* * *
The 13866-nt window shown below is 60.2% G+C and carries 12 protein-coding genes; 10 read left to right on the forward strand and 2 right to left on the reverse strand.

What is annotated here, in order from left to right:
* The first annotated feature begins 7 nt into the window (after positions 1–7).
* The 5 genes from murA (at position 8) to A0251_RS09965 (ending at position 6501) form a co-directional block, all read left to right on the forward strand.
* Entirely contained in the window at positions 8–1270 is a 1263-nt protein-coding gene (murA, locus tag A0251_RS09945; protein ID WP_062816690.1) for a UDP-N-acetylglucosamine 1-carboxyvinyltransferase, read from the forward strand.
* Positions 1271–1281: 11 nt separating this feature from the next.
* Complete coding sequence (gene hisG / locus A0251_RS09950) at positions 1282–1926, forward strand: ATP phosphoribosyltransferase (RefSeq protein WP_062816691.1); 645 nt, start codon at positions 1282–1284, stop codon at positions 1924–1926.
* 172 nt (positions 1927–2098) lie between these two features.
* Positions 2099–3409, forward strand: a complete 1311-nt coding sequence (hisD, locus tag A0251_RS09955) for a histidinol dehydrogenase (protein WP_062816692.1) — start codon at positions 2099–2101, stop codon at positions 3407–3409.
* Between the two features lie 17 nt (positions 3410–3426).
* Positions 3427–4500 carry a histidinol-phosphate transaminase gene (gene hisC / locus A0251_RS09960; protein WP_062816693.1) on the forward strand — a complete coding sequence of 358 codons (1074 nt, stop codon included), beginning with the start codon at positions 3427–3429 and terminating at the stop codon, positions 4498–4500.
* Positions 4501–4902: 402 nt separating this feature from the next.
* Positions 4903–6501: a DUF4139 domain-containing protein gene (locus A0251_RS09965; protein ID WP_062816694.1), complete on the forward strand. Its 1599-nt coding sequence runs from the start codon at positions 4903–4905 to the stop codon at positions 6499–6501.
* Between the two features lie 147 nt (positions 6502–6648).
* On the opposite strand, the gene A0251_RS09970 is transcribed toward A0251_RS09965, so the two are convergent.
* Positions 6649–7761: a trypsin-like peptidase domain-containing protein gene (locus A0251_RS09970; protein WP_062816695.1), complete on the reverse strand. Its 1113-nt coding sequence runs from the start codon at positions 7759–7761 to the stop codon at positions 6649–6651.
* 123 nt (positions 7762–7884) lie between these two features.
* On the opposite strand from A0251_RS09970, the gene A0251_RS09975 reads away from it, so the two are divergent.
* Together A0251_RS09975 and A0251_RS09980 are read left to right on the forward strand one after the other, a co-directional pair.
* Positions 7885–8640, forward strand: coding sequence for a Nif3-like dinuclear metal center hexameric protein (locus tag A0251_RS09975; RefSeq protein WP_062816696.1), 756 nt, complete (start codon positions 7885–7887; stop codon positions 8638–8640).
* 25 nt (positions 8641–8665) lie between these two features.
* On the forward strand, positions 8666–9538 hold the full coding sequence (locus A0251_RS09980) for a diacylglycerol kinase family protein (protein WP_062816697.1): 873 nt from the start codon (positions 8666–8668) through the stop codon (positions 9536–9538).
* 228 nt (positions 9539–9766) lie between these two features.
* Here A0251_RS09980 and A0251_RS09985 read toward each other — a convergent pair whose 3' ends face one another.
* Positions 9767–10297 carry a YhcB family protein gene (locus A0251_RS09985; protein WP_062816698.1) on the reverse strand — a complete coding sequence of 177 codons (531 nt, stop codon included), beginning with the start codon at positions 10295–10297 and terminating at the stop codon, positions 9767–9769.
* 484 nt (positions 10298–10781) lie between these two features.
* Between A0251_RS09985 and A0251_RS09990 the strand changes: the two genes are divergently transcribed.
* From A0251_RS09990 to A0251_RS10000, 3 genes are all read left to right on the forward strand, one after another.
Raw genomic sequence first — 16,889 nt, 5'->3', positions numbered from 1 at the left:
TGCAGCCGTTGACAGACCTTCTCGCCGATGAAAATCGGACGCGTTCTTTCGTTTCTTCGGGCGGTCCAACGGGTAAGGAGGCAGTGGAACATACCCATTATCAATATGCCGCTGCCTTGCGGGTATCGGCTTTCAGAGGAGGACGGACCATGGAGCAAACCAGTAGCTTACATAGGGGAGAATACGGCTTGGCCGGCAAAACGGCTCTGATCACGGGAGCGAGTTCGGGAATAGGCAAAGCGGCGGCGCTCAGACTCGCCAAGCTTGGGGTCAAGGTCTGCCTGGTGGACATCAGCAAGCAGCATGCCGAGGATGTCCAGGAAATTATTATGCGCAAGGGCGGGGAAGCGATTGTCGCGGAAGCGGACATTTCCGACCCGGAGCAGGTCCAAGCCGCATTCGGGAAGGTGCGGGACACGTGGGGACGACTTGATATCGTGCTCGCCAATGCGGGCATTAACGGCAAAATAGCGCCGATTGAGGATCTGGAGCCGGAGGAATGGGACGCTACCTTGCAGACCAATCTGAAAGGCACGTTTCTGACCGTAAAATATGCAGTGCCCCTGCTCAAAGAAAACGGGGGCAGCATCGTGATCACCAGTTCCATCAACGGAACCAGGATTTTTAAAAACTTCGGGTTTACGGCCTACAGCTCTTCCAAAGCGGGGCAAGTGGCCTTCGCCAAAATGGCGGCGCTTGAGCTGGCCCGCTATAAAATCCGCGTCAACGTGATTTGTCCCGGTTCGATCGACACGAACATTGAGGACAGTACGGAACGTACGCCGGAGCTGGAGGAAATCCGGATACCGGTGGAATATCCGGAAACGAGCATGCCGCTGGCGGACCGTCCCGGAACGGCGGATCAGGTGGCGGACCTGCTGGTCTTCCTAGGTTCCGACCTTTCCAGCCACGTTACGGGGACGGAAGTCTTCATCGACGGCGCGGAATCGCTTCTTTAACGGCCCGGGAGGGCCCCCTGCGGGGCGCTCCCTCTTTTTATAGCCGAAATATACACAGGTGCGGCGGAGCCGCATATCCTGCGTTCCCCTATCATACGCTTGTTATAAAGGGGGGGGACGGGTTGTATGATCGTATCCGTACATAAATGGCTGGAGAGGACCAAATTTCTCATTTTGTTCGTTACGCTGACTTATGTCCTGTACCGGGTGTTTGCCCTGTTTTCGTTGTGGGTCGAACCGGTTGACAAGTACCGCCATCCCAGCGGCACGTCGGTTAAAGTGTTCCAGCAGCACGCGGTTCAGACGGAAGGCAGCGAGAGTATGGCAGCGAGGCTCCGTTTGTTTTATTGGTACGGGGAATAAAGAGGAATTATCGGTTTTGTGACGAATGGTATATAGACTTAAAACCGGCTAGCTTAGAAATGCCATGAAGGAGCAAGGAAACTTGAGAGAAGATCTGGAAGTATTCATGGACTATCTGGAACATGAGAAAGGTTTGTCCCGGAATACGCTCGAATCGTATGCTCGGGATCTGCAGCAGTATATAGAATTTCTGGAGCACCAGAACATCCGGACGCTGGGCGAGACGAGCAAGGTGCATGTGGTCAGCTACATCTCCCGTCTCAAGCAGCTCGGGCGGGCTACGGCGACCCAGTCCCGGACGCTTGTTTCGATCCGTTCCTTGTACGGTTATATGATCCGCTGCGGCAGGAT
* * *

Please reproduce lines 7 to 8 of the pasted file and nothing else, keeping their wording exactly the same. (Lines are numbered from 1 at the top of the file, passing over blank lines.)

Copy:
* Complete coding sequence (gene hisG / locus A0251_RS09950) at positions 1282–1926, forward strand: ATP phosphoribosyltransferase (RefSeq protein WP_062816691.1); 645 nt, start codon at positions 1282–1284, stop codon at positions 1924–1926.
* 172 nt (positions 1927–2098) lie between these two features.